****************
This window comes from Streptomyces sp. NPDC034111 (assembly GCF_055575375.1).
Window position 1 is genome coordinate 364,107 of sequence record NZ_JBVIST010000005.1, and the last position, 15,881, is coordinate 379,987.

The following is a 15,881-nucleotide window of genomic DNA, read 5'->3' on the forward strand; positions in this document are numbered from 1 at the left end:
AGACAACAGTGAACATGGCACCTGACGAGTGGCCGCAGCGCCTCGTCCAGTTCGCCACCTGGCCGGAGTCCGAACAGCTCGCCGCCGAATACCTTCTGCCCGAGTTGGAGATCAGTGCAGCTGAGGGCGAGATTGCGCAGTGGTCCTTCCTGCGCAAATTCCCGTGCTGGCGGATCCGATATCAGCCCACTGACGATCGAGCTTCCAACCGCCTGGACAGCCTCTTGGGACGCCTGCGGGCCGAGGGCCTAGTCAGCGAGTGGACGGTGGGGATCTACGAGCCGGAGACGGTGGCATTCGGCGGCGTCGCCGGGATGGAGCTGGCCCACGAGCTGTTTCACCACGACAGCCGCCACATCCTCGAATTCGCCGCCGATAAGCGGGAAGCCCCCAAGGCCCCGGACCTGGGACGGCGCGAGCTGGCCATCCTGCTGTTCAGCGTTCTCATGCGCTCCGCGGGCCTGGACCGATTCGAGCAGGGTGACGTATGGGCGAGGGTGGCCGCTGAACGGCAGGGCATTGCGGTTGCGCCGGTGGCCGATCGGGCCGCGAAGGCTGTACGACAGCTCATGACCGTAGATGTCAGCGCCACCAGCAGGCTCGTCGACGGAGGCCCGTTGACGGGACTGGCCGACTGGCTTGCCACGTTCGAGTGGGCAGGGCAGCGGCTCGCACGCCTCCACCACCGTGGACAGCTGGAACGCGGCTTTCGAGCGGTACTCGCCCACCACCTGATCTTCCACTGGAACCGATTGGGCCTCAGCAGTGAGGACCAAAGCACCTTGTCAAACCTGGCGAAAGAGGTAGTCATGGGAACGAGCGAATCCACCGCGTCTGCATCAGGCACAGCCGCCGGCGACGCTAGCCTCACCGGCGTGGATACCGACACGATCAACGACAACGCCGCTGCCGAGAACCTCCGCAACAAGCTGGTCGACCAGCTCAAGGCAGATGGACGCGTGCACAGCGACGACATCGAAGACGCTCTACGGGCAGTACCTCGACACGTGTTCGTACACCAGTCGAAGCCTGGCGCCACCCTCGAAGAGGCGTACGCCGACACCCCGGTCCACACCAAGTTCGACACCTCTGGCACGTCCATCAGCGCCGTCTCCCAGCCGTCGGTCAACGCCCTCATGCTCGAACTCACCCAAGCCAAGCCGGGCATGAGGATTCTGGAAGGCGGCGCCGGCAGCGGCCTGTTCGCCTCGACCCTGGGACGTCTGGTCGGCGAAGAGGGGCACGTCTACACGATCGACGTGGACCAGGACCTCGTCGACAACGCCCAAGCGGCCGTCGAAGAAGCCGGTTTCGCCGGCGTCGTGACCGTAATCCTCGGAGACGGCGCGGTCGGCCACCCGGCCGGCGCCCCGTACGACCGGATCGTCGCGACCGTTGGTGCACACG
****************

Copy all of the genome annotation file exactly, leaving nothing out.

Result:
This window comes from Streptomyces sp. NPDC034111 (assembly GCF_055575375.1).
Window position 1 is genome coordinate 364,107 of sequence record NZ_JBVIST010000005.1, and the last position, 15,881, is coordinate 379,987.

The following is a 15,881-nucleotide window of genomic DNA, read 5'->3' on the forward strand; positions in this document are numbered from 1 at the left end:
AGACAACAGTGAACATGGCACCTGACGAGTGGCCGCAGCGCCTCGTCCAGTTCGCCACCTGGCCGGAGTCCGAACAGCTCGCCGCCGAATACCTTCTGCCCGAGTTGGAGATCAGTGCAGCTGAGGGCGAGATTGCGCAGTGGTCCTTCCTGCGCAAATTCCCGTGCTGGCGGATCCGATATCAGCCCACTGACGATCGAGCTTCCAACCGCCTGGACAGCCTCTTGGGACGCCTGCGGGCCGAGGGCCTAGTCAGCGAGTGGACGGTGGGGATCTACGAGCCGGAGACGGTGGCATTCGGCGGCGTCGCCGGGATGGAGCTGGCCCACGAGCTGTTTCACCACGACAGCCGCCACATCCTCGAATTCGCCGCCGATAAGCGGGAAGCCCCCAAGGCCCCGGACCTGGGACGGCGCGAGCTGGCCATCCTGCTGTTCAGCGTTCTCATGCGCTCCGCGGGCCTGGACCGATTCGAGCAGGGTGACGTATGGGCGAGGGTGGCCGCTGAACGGCAGGGCATTGCGGTTGCGCCGGTGGCCGATCGGGCCGCGAAGGCTGTACGACAGCTCATGACCGTAGATGTCAGCGCCACCAGCAGGCTCGTCGACGGAGGCCCGTTGACGGGACTGGCCGACTGGCTTGCCACGTTCGAGTGGGCAGGGCAGCGGCTCGCACGCCTCCACCACCGTGGACAGCTGGAACGCGGCTTTCGAGCGGTACTCGCCCACCACCTGATCTTCCACTGGAACCGATTGGGCCTCAGCAGTGAGGACCAAAGCACCTTGTCAAACCTGGCGAAAGAGGTAGTCATGGGAACGAGCGAATCCACCGCGTCTGCATCAGGCACAGCCGCCGGCGACGCTAGCCTCACCGGCGTGGATACCGACACGATCAACGACAACGCCGCTGCCGAGAACCTCCGCAACAAGCTGGTCGACCAGCTCAAGGCAGATGGACGCGTGCACAGCGACGACATCGAAGACGCTCTACGGGCAGTACCTCGACACGTGTTCGTACACCAGTCGAAGCCTGGCGCCACCCTCGAAGAGGCGTACGCCGACACCCCGGTCCACACCAAGTTCGACACCTCTGGCACGTCCATCAGCGCCGTCTCCCAGCCGTCGGTCAACGCCCTCATGCTCGAACTCACCCAAGCCAAGCCGGGCATGAGGATTCTGGAAGGCGGCGCCGGCAGCGGCCTGTTCGCCTCGACCCTGGGACGTCTGGTCGGCGAAGAGGGGCACGTCTACACGATCGACGTGGACCAGGACCTCGTCGACAACGCCCAAGCGGCCGTCGAAGAAGCCGGTTTCGCCGGCGTCGTGACCGTAATCCTCGGAGACGGCGCGGTCGGCCACCCGGCCGGCGCCCCGTACGACCGGATCGTCGCGACCGTTGGTGCACACG